Tag Archives: John Keats

Poet’s Corner 11 – Slim’s Advice Part 2

In which, Slim delivers a poem for aspiring poets.

So, after his outburst in the pub (see Slim’s Advice Part 1), Slim comes up to me, mutters an apology and mumbles something about having to learn how to control his anger.

“No problem” I said” it worked out fine in the end”

For a moment, there was a feeling between us that approximated warmth.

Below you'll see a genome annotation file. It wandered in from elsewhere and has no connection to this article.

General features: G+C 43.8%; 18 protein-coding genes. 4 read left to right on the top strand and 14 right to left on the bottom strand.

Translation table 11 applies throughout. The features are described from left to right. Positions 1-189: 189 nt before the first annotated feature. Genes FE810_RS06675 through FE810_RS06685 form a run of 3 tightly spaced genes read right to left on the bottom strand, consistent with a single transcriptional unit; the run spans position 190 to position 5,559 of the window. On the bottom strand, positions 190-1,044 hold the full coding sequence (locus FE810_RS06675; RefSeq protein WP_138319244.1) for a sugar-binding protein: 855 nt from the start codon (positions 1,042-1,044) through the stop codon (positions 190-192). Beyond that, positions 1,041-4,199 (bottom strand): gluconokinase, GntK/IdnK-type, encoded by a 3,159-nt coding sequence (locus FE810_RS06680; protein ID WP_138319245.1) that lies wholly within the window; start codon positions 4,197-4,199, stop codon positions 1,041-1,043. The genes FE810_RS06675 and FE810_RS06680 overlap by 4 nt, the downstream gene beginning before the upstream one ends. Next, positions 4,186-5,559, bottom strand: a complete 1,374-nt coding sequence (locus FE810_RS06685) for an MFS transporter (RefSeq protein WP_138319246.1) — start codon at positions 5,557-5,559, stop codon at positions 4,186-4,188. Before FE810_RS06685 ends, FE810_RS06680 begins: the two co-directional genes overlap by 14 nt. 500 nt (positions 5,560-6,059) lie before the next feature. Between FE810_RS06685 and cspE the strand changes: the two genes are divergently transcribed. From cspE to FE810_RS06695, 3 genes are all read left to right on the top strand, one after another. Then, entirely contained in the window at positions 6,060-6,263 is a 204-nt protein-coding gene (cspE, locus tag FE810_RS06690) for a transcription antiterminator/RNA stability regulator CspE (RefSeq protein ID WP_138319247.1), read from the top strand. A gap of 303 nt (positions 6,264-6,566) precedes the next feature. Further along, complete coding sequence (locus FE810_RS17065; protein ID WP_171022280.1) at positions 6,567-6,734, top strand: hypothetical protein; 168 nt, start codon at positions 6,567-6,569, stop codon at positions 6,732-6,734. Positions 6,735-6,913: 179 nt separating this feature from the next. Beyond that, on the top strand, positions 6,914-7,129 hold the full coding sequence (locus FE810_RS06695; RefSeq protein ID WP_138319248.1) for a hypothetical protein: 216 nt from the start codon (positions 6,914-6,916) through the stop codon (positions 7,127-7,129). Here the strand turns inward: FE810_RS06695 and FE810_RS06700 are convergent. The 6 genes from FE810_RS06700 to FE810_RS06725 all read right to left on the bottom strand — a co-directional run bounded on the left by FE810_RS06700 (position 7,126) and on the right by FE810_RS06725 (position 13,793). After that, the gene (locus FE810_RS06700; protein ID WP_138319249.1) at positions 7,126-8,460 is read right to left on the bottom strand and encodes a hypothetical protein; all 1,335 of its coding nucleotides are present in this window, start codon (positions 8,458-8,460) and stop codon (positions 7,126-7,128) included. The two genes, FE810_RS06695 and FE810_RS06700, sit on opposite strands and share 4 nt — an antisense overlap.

“Anyway,” he said “I wrote a poem for aspiring poets”

“Is it inspiring?”

Slim looked puzzled.

“You know, an inspiring poem for aspiring poets”.

My wordplay seemed to irritate Slim immensely. That warm feeling evaporated like sweat in the desert.

Here’s the poem!

Slim’s Advice

 Avoid autumn and death,

They’ve been done before;

There’s little more to say

On either score.

Also, waves like marathon runners

Collapsing on the shore,

The inexorable march of time,

Don’t go through that door.


By the way, as you have probably guessed the delicate-looking guy in the picture is John Keats, who pretty much nailed “Autumn” in 1819 at the age of 24.